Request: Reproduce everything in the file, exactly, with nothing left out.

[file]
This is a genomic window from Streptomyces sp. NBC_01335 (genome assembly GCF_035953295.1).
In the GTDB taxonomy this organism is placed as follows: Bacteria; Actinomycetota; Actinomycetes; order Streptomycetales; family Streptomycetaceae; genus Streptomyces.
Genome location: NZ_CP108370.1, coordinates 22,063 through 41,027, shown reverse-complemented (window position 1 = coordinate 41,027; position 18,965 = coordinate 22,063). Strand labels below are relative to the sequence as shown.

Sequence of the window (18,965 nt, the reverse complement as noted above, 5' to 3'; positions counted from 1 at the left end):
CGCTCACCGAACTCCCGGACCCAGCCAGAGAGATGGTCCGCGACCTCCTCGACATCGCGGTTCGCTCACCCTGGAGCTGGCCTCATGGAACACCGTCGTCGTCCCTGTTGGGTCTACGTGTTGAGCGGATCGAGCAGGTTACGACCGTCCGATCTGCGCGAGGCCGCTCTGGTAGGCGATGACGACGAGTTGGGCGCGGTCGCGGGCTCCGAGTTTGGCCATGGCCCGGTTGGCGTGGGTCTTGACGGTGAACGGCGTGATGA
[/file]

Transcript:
This is a genomic window from Streptomyces sp. NBC_01335 (genome assembly GCF_035953295.1).
In the GTDB taxonomy this organism is placed as follows: Bacteria; Actinomycetota; Actinomycetes; order Streptomycetales; family Streptomycetaceae; genus Streptomyces.
Genome location: NZ_CP108370.1, coordinates 22,063 through 41,027, shown reverse-complemented (window position 1 = coordinate 41,027; position 18,965 = coordinate 22,063). Strand labels below are relative to the sequence as shown.

Sequence of the window (18,965 nt, the reverse complement as noted above, 5' to 3'; positions counted from 1 at the left end):
CGCTCACCGAACTCCCGGACCCAGCCAGAGAGATGGTCCGCGACCTCCTCGACATCGCGGTTCGCTCACCCTGGAGCTGGCCTCATGGAACACCGTCGTCGTCCCTGTTGGGTCTACGTGTTGAGCGGATCGAGCAGGTTACGACCGTCCGATCTGCGCGAGGCCGCTCTGGTAGGCGATGACGACGAGTTGGGCGCGGTCGCGGGCTCCGAGTTTGGCCATGGCCCGGTTGGCGTGGGTCTTGACGGTGAACGGCGTGATGA